Exercise is one thing medical experts suggest you do when you have chronic pain. But getting fit with fibromyalgia isn't easy. Not only does physical activity help modulate pain in the body, but helps increase endorphins. Fibromites and patients with Chronic Fatigue Syndrome, Myalgic Encephalitis and Systemic Exertion Intolerance Disease (CFS/ME/SEID) are found to have lower levels of endorphins and have a harder time increasing them.
Does fibromyalgia get worse with exercise?
Patients oftentimes avoid exercise, weary that it will only make the pain and fatigue worse. Only they make it worse by sitting or lying around for long periods of time. Getting fit with fibromyalgia helps with sleep, anxiety, stress and overall longevity. The list of physical activities includes biking, swimming, yoga, tai chi and walking. I do the two latter because they are the easiest to do.
Tai Chi for Chronic Pain
I will be honest and say I was sceptical about giving tai chi a try. It was something that kept popping up in my research, so I decided why not. Youtube was a great resource in this endeavour, with many, many videos for a variety of levels of fitness. I counted three or four different instructors, men and women, with a variety of backgrounds in the practice.
To those unfamiliar with the eastern martial art-yes, I was flabbergasted to learn it’s a martial art, too. It’s a slow meditative state of being that involves a sequence of smooth movements. It’s not an activity all people will find enjoyable enough to continue because it’s slow. I’ve stuck with it because I kept telling myself I was doing this to feel a little better.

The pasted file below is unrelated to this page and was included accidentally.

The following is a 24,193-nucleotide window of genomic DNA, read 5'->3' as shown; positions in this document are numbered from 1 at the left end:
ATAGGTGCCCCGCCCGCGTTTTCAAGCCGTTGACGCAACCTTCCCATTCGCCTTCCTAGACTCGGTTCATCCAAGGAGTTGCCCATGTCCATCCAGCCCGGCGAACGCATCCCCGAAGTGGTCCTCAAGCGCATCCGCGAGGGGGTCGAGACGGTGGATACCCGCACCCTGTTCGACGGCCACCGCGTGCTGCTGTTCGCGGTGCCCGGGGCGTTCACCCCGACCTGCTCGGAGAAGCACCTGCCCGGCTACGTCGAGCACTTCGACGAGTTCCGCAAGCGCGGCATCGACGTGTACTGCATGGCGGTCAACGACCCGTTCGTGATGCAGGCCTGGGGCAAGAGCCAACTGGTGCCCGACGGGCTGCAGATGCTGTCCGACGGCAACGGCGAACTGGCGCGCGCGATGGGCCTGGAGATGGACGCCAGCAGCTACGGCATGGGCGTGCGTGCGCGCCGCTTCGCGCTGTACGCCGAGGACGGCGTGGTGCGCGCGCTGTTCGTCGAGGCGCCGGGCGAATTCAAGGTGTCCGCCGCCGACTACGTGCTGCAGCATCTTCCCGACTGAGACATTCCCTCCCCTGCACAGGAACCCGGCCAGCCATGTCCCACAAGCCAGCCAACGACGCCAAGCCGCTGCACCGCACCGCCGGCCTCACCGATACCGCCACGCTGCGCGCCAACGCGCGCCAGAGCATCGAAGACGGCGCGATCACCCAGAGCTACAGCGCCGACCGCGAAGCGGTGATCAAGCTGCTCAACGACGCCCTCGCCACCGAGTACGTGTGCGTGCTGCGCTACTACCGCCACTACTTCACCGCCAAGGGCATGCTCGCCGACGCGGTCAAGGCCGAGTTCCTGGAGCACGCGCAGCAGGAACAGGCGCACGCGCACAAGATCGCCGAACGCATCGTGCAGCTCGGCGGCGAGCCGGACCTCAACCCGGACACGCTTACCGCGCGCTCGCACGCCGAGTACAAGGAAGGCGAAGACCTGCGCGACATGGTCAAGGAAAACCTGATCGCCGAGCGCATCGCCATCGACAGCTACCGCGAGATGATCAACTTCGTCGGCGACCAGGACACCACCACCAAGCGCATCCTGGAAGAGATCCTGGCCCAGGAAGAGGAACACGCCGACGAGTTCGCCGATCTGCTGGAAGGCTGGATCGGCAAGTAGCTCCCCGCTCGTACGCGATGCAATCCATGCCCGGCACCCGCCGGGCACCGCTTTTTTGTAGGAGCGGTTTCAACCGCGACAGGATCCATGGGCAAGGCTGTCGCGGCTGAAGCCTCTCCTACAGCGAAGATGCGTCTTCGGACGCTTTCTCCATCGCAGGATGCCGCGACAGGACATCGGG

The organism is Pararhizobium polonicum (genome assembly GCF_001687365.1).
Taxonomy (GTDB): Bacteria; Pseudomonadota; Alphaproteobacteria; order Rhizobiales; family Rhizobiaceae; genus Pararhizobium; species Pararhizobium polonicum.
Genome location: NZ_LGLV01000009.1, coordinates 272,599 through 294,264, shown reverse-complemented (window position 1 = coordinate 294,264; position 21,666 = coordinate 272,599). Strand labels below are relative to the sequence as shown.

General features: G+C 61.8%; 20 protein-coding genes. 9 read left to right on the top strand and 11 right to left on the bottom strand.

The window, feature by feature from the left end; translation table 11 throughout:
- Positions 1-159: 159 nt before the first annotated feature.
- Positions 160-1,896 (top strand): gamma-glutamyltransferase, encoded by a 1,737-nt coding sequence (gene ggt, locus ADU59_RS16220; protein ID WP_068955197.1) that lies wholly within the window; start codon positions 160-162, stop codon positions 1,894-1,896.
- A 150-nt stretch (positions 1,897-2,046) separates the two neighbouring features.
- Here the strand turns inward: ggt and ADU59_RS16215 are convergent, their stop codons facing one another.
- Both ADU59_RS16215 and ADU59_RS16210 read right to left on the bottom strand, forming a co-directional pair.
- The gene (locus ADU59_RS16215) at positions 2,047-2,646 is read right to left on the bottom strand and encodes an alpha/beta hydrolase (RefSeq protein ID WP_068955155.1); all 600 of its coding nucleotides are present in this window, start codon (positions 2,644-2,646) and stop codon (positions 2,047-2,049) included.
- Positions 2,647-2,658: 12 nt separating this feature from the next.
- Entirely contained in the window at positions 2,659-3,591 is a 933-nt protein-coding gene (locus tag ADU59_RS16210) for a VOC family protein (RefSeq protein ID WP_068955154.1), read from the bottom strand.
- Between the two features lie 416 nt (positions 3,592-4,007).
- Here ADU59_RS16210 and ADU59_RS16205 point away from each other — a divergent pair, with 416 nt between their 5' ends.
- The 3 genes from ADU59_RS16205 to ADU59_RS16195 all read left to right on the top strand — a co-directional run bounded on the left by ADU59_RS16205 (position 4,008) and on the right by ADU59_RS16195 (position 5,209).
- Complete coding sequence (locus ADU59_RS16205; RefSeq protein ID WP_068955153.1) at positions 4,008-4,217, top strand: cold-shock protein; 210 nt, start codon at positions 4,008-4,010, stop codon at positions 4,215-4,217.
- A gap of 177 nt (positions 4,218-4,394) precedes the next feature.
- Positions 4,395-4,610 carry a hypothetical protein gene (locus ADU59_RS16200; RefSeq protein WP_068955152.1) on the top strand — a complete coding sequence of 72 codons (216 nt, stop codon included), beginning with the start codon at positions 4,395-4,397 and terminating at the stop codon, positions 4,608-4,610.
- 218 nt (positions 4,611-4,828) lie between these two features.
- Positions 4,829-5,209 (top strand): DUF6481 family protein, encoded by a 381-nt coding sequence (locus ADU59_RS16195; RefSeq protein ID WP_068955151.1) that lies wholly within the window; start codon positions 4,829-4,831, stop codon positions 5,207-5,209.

Some alternative medical studies say it’s the chi, or energy, that helps fibro symptoms. Others disagree and simply state it’s the slow movement combined with mindfulness that helps alleviate symptoms and calm the brain. There’s a similar eastern practice, called qigong, which helps distribute chi in the body while doing certain movements (hailed by former fibromites to have been a ‘cure’ to their fibro). It has to do with vagal stimulation, the nerve which some experts say is involved in fibro/CFS/SEID/ME.
What is the best exercise for fibromyalgia?
However, there is controversy in the energy concept among western doctors, because there’s more to all these CNS/brain conditions than energy. A few physicians are weary about what the research says of these eastern practices, and acupuncture, which releases ‘pent up’ energy along meridian lines on the body. They argue that information may be wrong or misleading. Some even propose it’s alternative ‘experts’ wanting to make money off vulnerable patients, who have limited funds.
I’ve been practicing tai chi for about two months now, doing small sessions of five to ten minutes, every other day. I haven’t seen anything really change. Perhaps I need to do more, or increase how many days I do it, as with any natural therapy you must do it often and long enough to get the benefit. From the research I read, it took months to see the benefits come to light. It was also implied that people should invest in taking classes or hiring trainers, as opposed to doing sessions at home on their own. I’ve got limited funds right now, so I utilized the free videos on YouTube as best as I could.